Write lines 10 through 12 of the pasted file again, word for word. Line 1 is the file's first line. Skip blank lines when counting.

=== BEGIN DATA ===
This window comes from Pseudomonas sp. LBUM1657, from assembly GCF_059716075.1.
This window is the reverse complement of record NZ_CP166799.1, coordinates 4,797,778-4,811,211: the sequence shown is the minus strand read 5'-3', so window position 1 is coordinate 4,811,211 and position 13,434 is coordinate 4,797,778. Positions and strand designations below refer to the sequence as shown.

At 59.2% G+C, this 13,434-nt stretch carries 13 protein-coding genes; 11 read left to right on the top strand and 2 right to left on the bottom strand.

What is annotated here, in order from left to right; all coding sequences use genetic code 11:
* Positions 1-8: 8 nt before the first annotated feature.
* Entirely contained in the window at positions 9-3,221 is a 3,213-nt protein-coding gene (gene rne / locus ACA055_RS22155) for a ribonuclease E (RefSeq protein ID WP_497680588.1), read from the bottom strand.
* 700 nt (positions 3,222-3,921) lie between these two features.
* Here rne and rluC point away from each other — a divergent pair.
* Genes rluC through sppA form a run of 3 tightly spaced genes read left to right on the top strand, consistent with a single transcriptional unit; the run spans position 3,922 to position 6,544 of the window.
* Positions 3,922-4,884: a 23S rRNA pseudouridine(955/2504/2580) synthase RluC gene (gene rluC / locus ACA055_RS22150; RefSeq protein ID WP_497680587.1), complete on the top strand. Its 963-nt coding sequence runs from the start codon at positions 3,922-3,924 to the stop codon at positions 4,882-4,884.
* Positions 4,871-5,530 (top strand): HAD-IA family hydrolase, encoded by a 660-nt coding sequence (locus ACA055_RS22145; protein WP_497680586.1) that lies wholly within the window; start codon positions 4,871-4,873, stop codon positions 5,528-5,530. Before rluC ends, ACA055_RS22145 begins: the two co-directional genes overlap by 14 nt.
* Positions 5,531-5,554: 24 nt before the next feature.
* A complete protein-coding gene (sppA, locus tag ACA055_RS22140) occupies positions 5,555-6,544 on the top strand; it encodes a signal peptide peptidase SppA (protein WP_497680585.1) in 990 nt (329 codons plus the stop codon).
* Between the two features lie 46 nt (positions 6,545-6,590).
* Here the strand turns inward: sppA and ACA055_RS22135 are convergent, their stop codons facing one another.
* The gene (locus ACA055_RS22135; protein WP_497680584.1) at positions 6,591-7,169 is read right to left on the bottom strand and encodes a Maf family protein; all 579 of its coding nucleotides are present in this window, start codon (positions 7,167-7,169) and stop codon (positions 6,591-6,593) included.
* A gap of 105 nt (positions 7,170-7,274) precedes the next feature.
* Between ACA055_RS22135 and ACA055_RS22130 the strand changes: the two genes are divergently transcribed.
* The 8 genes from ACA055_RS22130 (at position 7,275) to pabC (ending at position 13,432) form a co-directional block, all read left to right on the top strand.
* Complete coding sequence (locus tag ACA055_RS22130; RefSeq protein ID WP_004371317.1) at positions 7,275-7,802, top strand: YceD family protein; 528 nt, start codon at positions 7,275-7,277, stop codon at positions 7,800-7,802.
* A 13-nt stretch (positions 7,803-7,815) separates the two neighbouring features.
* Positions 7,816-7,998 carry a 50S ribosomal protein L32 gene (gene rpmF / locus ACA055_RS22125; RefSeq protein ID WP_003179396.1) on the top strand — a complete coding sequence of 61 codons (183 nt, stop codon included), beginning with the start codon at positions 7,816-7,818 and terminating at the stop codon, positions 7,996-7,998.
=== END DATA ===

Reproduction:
* Positions 3,922-4,884: a 23S rRNA pseudouridine(955/2504/2580) synthase RluC gene (gene rluC / locus ACA055_RS22150; RefSeq protein ID WP_497680587.1), complete on the top strand. Its 963-nt coding sequence runs from the start codon at positions 3,922-3,924 to the stop codon at positions 4,882-4,884.
* Positions 4,871-5,530 (top strand): HAD-IA family hydrolase, encoded by a 660-nt coding sequence (locus ACA055_RS22145; protein WP_497680586.1) that lies wholly within the window; start codon positions 4,871-4,873, stop codon positions 5,528-5,530. Before rluC ends, ACA055_RS22145 begins: the two co-directional genes overlap by 14 nt.
* Positions 5,531-5,554: 24 nt before the next feature.